Brahms – Serenade No. 2 in A-Major, Op. 16

by Max Derrickson

Johannes Brahms   (b Hamburg, 1833; d Vienna, 1897)

Serenade No. 2 in A-Major, Op. 16
I.    Allegro moderato
II.   Scherzo
III. Adagio non troppo
IV. Quasi Menuetto
V.   Rondo: Allegro


[. . .]

Brahms was not a rebel, but he had an amazing ear and an extraordinary amount of creative talent for composing.  Thus, even though he chose to write another serenade, in the footsteps of Mozart, Brahms finagled with the instrumentation to achieve his own sound.  That sound, in this Serenade No. 2, is hugely rich and deep, employing only woodwinds, horns, violas, cellos and double basses – for texture’s sake, the violins were left out completely.  Brahms did, however, stick with Mozart’s five movement serenade format and adhered to basic Classical structures, yet typical of his works to come, the Romantic harmonies and melodies he creates are wondrous.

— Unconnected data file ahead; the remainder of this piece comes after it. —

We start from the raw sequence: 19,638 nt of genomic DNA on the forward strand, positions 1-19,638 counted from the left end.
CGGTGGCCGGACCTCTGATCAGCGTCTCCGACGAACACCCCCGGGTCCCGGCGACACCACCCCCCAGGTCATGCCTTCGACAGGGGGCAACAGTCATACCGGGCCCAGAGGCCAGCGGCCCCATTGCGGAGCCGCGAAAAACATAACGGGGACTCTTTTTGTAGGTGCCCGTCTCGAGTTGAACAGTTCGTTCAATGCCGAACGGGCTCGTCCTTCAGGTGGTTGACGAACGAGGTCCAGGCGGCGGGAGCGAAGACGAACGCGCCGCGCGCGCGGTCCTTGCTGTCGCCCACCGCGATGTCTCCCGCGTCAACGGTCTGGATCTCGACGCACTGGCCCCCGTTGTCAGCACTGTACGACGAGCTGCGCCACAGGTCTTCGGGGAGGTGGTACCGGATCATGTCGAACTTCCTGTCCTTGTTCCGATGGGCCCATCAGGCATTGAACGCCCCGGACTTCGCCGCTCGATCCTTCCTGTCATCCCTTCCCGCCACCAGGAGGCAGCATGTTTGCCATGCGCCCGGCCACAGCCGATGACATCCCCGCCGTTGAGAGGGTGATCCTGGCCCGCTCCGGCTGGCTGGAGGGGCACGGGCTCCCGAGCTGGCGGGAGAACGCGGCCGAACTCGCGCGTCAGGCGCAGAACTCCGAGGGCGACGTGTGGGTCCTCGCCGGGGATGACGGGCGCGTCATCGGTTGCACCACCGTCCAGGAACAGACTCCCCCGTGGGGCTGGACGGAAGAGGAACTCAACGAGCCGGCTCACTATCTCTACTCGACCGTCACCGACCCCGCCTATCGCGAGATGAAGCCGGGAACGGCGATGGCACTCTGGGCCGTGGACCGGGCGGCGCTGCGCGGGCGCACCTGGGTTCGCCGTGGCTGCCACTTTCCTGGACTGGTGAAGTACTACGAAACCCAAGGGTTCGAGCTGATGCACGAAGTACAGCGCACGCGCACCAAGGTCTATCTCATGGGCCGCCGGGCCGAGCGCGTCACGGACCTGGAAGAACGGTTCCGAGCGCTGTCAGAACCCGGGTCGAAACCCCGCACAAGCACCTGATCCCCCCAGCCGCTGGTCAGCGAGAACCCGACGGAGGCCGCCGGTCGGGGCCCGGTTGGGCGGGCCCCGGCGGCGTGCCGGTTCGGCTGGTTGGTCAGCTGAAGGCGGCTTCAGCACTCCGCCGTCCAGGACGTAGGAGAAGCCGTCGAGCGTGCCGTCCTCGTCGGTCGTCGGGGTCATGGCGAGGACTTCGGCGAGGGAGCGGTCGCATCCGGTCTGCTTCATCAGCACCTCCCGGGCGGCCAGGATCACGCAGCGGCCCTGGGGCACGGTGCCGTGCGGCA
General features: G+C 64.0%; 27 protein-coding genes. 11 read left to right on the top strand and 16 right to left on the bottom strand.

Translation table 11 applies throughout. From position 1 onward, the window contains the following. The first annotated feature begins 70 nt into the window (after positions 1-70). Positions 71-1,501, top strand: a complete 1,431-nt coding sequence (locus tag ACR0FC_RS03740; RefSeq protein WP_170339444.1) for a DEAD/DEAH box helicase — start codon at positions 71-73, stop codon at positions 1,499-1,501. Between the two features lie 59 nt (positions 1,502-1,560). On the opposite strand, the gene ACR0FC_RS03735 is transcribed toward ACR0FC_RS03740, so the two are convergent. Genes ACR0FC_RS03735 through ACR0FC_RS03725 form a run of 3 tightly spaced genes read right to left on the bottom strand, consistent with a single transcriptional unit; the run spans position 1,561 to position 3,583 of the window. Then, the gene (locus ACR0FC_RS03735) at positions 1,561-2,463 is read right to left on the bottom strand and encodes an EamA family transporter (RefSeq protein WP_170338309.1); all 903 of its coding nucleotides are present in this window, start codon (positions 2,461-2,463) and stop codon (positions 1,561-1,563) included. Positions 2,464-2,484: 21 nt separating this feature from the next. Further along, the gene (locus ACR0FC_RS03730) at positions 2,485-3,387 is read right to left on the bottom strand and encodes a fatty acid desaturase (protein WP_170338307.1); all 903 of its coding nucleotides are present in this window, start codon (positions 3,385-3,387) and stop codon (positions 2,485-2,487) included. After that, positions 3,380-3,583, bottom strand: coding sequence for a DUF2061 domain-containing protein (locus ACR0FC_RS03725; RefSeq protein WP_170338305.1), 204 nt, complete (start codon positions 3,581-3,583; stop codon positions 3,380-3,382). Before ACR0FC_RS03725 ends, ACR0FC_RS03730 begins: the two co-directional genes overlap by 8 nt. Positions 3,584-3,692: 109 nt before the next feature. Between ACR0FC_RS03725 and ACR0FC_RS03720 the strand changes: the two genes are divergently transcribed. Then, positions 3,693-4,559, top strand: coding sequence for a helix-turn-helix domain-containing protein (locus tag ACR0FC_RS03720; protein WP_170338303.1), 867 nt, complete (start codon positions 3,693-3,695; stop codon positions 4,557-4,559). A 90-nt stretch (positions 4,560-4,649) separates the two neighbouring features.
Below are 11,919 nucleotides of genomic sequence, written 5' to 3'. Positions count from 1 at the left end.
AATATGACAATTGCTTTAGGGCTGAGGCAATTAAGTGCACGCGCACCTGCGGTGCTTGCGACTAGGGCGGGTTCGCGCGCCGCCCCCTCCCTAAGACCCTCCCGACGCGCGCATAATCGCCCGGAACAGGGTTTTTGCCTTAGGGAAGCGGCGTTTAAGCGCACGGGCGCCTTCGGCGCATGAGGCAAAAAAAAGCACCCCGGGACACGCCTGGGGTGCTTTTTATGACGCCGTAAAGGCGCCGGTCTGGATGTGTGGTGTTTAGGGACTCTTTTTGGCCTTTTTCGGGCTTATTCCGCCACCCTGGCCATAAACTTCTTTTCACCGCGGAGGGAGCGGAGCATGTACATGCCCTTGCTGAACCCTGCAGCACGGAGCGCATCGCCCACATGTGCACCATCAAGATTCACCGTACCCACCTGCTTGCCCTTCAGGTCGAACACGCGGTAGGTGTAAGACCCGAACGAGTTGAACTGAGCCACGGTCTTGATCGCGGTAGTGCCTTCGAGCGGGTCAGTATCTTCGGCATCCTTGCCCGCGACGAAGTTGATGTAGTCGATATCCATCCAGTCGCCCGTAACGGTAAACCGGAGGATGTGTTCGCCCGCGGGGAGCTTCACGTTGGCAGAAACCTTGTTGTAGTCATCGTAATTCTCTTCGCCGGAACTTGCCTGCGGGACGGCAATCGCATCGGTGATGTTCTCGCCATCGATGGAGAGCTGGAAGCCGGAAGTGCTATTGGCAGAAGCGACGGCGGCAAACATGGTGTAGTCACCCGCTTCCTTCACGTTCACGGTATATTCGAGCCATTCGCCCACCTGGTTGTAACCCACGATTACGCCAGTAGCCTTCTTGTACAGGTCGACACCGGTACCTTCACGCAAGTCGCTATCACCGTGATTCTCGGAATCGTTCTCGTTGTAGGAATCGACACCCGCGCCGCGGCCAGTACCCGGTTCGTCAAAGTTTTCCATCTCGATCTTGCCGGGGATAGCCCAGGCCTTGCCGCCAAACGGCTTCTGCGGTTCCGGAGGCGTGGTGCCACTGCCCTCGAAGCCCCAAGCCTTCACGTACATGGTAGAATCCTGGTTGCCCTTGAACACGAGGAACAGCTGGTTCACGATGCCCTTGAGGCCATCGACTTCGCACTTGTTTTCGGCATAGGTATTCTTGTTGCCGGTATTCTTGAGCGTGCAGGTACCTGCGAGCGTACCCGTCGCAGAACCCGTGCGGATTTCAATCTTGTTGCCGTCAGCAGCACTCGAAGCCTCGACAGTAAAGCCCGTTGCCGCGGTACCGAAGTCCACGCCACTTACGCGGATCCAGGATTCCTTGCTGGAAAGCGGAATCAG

Each movement has its own, sweet charm, but the Adagio is especially lovely, and contains a Romantic style tip-of-the-hat to one of Brahms’ great heroes, J.S. Bach.  Whereas in Baroque music, and certainly in Bach’s Cantatas, a movement would not end in resolution to the tonic in order to propel the work forward and prepare the listener for the next movement, Brahms ends his Adagio in much the same, unresolved way – an homage that creates a striking and winsome effect.    [. . .]